EXHIBITIONS

UPCOMING EXHIBITIONS


Our 2019 season was launched in January and our season brochure is available from the paranaple arts centre, or you can download the 2019 paranaple Season E-Booklet here.


MAIN GALLERY

 

flatland

Tricky Walsh

28 September - 17 November

Official Opening: Friday 27 September, 6pm

Fundamentally we live in a two-dimensional world. Everything we see around us is flat images arranged on a continually shifting series of planes. It is Light and its movement around us which allows us to perceive three-dimensionality, or Solidness. It is Space and our movement through it which allows us to perceive four-dimensionality, or Time. Perhaps it is a combination of space and light which will allow us to perceive the next-to-be discovered dimension. Based on recent scientific discoveries about the actual potential 2-dimensional nature of our universe, (a string theory off shoot called the holographic principle) and with reference to the novel of the same name written in 1884 by Edwin Abbott Abbott, flatland is a geometric exploration of our universe.

Tricky Walsh is the recipient of the Devonport Regional Gallery’s 2019 Solo Commission.

Image: Tricky Walsh, the omega point, 2019, gouache and watercolour on paper.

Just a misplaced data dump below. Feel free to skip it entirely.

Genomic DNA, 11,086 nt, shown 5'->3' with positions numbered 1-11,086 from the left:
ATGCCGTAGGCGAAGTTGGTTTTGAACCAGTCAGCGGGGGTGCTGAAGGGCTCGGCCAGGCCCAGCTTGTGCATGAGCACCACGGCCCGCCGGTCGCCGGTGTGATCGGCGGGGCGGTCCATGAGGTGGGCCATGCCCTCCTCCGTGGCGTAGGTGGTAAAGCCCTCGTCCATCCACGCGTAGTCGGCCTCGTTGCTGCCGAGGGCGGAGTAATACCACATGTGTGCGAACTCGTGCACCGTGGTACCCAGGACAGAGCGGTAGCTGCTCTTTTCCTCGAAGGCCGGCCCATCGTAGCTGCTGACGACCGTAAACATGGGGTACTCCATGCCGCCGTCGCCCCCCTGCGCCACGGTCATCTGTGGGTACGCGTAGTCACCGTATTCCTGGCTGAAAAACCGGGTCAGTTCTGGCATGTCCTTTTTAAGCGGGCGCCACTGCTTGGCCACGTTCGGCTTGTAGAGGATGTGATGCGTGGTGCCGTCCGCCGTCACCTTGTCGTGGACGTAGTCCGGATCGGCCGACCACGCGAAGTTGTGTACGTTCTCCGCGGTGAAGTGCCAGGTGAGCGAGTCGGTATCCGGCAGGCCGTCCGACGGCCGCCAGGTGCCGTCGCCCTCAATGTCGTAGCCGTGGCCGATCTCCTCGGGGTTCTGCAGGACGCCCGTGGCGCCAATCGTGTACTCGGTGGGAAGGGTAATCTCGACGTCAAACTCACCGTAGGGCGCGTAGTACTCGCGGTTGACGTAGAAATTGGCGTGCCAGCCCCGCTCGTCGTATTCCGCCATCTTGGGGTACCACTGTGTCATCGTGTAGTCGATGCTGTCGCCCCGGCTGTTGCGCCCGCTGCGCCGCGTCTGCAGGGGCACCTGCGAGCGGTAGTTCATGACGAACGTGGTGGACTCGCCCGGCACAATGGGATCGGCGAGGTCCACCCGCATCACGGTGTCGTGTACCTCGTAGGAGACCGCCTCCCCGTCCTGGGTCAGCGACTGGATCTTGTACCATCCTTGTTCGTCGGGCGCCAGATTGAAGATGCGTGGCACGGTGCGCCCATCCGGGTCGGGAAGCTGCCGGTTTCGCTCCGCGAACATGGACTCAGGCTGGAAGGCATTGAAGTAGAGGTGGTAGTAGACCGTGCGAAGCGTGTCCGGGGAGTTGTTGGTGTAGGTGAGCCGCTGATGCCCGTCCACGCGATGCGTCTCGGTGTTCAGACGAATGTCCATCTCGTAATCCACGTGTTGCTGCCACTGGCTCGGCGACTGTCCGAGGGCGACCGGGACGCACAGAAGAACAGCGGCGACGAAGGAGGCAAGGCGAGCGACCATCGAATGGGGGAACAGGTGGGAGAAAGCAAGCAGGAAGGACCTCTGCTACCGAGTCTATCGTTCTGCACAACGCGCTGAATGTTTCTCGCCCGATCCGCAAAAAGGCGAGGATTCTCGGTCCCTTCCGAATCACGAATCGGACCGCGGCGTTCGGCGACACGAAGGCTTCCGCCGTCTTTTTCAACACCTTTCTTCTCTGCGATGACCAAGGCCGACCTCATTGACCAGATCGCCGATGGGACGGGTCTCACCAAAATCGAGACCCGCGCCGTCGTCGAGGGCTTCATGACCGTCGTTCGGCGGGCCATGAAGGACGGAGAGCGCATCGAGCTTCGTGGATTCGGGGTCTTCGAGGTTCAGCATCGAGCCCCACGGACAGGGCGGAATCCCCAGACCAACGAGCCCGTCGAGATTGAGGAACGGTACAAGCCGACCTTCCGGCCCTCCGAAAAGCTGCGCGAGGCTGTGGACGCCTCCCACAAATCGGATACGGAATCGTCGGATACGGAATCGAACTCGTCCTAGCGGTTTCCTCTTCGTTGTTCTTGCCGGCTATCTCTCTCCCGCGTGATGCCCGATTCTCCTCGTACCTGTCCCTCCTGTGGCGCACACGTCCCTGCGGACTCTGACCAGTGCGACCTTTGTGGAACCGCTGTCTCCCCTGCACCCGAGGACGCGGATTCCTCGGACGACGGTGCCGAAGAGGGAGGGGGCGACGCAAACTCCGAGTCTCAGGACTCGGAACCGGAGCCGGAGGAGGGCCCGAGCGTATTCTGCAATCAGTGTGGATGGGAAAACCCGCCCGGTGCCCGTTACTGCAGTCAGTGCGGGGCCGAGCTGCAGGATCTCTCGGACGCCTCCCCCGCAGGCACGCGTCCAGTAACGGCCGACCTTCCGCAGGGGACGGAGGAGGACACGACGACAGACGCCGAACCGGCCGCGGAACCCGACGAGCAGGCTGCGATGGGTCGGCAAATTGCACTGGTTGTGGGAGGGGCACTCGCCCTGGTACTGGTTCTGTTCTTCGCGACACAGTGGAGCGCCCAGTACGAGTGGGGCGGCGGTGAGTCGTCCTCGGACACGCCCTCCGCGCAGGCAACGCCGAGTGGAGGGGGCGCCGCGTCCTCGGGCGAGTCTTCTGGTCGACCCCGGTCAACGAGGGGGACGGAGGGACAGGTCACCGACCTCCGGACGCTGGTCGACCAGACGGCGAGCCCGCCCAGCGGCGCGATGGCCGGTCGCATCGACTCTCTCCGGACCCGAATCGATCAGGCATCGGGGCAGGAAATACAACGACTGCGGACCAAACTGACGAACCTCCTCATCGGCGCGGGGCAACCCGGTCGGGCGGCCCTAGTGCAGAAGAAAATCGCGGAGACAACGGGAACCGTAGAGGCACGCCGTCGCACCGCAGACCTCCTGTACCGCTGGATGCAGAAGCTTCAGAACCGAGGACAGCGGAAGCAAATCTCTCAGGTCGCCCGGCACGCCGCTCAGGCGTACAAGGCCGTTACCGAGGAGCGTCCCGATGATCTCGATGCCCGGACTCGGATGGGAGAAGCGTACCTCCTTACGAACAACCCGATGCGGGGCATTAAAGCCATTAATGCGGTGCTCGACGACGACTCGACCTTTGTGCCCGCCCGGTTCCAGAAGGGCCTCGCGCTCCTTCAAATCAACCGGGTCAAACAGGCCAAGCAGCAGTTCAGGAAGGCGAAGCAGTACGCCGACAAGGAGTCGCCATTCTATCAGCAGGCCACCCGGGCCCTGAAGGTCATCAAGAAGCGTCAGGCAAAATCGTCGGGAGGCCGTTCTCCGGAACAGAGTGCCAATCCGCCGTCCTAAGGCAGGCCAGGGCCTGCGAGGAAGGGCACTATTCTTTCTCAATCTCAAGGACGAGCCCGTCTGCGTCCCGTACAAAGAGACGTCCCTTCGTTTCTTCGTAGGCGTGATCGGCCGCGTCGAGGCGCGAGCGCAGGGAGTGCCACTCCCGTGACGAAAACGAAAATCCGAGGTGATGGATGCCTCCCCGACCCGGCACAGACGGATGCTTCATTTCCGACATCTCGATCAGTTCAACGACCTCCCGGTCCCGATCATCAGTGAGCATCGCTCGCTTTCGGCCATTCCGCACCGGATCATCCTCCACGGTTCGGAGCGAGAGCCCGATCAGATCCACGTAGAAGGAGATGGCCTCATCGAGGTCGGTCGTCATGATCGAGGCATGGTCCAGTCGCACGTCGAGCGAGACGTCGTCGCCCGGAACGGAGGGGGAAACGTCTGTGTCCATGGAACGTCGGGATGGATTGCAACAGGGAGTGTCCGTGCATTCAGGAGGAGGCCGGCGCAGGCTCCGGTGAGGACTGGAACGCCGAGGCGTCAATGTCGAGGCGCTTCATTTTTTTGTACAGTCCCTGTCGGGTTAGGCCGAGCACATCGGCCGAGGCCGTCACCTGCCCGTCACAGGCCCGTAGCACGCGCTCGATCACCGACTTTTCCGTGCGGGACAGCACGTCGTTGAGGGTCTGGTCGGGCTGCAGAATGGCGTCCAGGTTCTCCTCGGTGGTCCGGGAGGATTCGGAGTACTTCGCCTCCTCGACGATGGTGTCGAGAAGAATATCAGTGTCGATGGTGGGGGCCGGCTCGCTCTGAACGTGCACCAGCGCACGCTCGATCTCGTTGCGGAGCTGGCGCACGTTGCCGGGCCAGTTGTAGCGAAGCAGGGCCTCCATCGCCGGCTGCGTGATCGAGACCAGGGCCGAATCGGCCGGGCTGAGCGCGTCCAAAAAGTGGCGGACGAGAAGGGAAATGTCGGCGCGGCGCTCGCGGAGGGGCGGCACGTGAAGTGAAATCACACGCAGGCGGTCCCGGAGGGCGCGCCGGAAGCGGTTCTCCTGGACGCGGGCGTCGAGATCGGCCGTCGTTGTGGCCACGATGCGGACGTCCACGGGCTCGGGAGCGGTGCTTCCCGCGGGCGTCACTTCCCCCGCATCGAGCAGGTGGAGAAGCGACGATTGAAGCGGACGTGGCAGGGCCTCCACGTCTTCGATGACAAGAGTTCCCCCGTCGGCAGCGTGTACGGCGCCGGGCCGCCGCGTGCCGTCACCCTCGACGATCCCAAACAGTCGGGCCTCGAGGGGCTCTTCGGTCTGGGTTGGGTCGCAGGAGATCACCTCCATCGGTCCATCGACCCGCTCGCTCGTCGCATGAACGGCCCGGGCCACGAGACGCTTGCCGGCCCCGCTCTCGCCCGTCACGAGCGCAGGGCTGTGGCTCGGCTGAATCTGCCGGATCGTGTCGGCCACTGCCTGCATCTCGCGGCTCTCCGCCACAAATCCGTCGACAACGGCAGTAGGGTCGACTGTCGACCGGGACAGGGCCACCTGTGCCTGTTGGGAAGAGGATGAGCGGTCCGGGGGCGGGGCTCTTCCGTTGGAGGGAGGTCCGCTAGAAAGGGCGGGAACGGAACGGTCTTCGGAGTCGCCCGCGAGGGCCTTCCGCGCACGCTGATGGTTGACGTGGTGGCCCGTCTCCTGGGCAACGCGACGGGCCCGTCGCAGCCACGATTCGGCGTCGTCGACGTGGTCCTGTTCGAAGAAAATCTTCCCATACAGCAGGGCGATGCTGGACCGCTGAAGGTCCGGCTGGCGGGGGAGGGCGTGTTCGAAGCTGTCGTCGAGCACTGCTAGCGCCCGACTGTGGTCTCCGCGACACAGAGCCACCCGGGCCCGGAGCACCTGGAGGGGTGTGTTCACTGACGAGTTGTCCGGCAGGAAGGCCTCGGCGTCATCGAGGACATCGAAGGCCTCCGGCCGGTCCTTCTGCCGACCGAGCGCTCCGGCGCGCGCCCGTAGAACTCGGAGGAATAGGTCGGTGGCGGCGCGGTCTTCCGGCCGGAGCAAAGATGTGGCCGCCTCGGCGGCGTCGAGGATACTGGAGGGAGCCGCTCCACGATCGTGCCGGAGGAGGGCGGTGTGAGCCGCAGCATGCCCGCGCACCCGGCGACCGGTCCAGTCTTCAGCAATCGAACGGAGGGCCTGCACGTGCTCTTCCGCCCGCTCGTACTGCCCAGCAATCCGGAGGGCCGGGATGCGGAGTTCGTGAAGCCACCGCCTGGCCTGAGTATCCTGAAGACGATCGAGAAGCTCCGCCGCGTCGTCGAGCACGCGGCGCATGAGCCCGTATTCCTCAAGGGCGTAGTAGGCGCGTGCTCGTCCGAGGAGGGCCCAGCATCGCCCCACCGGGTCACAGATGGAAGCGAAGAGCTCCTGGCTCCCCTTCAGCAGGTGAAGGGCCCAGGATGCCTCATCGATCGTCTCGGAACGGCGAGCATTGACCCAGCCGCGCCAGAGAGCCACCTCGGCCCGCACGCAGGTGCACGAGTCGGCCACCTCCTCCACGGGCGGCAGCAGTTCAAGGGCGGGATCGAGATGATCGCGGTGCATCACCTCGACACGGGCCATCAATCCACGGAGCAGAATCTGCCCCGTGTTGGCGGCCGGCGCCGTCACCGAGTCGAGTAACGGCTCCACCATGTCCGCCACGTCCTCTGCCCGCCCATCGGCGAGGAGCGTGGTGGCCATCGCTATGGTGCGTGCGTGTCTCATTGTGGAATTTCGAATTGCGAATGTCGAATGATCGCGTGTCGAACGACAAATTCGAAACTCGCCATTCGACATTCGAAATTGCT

Shattered: Anne O'Connor
Devonport Regional Gallery Emerging Artist Program - The Little Gallery

7 September - 13 October 2019

Official Opening: Friday 6 September, 6pm

Shattered glass, graffiti, abandonment, the Royal Derwent is no more. As walls crumble and glass shatters, nothingness is left to signify the many who called this place home. Where are they, the lost, uprooted and vanished people of the Derwent?

Image: Anne O’Connor, Routine, Demolition, Exit, 2019, photograph. Image courtesy of the artist.

 

 

UPPER GALLERY

 

Here at the Earth's End

Curated by Erin Wilson

7 September - 24 November 2019

Official Opening: Friday 6 September, 6pm

Here at the Earth’s End features artists from the DCC permanent collection who act as both artists and activists through their practice, whether in relation to environmental, social or political issues of Tasmania’s past, present and future. These artists present the Tasmanian landscape as the site of human interactions, and as bearing the consequence of human actions.

*Title taken from Margaret Scott’s poem In Tasmania

Image: Matthew Newton, Moonbird boy 3, 2009 (from the series Moonbird boy), digital print. Image courtesy of the artist.

 

 


 

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